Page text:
Mars was a badly made Earth 2

by | May 22, 2024, 1:00 PM | Solar Systems

How a wet Mars may have appeared based on MOLA data. Credit: Ittiz

When we look out across the Universe, or even just our Solar System, we are only seeing a moment in the fast history of space. We see a galaxy fully formed with spiral arms and a nice little bar. We see planets with moons and rings that weren’t always there. And we see worlds that once had lush landscapes turned to wastelands.

Everyday, it seems, we get a better understanding of how young Mars was Earth-like in many ways. From vast but temporarily oceans, to river deltas and crater lakes, water once ran over Mars surface. Past studies have found evidence in the presence of minerals, like Olivine and Hematite, that need water to form, and also in the shaping of th e landscape, which includes the kinds of worn down rocks, cracked soils, and ravines that typically form where water flows.

Now, a new paper in the Journal of Geophysical Research: Planets, with first author  Patrick Gasda, highlights the presence of a layer of manganese rich minerals that appear to have formed from a river. These are curious results, and I’m going to use Gasda’s words to explain it. “It is difficult for manganese oxide to form on the surface of Mars, so we didn’t expect to find it in such high concentrations in a shoreline deposit. On Earth, these types of deposits happen all the time because of the high oxygen in our atmosphere produced by photosynthetic life, and from microbes that help catalyze those manganese oxidation reactions. On Mars, we don’t have evidence for life, and the mechanism to produce oxygen in Mars’s ancient atmosphere is unclear, so how the manganese oxide was formed and concentrated here is really puzzling. These findings point to larger processes occurring in the Martian atmosphere or surface water and shows that more work needs to be done to understand oxidation on Mars.”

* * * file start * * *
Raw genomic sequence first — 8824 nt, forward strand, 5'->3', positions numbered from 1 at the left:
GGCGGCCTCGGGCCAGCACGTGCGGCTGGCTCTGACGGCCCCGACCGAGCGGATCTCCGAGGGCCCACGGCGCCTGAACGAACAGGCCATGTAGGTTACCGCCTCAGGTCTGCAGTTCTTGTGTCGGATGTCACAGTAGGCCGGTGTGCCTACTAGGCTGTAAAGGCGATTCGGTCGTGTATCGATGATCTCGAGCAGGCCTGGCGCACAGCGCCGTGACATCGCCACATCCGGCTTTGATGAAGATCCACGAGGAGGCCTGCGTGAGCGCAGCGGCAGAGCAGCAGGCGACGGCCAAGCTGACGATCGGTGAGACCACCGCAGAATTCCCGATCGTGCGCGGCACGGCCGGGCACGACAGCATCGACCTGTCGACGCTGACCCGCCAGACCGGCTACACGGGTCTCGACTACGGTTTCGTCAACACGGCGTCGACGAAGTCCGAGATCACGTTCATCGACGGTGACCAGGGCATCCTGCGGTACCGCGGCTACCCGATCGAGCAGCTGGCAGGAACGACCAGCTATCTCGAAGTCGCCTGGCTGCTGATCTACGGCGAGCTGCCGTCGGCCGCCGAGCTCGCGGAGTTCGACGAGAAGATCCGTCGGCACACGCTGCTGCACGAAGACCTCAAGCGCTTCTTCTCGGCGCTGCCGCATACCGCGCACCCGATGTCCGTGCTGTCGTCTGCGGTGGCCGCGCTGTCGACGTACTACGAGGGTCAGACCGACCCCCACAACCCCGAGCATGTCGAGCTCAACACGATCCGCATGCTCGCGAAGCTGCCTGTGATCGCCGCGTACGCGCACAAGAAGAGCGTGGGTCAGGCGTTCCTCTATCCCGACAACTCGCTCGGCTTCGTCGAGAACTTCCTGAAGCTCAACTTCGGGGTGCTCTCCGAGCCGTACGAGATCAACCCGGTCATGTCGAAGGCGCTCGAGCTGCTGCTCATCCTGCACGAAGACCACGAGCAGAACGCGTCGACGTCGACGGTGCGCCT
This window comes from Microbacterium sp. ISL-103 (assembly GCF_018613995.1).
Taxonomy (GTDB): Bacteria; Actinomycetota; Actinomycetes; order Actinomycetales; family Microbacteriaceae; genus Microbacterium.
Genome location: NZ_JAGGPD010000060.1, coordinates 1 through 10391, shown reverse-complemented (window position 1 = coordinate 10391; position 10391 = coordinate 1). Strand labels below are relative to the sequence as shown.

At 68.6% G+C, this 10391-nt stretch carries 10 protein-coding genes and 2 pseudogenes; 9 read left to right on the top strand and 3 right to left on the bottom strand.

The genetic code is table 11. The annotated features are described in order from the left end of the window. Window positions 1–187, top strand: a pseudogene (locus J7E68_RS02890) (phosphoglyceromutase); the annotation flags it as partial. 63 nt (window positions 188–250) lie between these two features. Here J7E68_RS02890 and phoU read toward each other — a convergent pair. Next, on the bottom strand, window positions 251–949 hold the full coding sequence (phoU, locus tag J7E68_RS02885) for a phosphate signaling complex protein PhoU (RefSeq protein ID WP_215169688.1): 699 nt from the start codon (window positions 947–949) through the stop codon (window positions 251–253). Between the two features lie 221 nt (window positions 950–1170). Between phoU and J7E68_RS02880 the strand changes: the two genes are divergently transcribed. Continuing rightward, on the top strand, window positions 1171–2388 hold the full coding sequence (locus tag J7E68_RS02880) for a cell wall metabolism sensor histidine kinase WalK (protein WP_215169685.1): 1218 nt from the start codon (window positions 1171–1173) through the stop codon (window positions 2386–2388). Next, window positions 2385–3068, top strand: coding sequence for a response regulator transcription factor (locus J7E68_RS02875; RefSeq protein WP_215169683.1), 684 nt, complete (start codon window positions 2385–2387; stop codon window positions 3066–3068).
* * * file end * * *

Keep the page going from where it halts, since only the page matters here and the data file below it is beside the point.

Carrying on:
Put another way, these minerals are easy to explain if there is life, but we don’t know for certain that Mars had life… we also don’t know for certain that Mars didn’t have life… and now researchers need to either find a non-biologic mechanism to explain this mineral… or…. Folks, we aren’t here to say there was life on Mars, but … 

I for one am eager for the day it becomes possible to go fossil hunting on Mars. So many things we’re seeing would be so much easier to understand if we could just say “Yeah, bacterial mats and single-celled life had a chance to evolve before the environment collapsed.”

Oh – and here is food for thought, Mars doesn’t have a magnetic field, so solar storms will be, and would have been, nastier at its surface than what we’re experiencing here on Earth. NASA has started research on what an active Sun means for rovers and humans on Mars’ surface.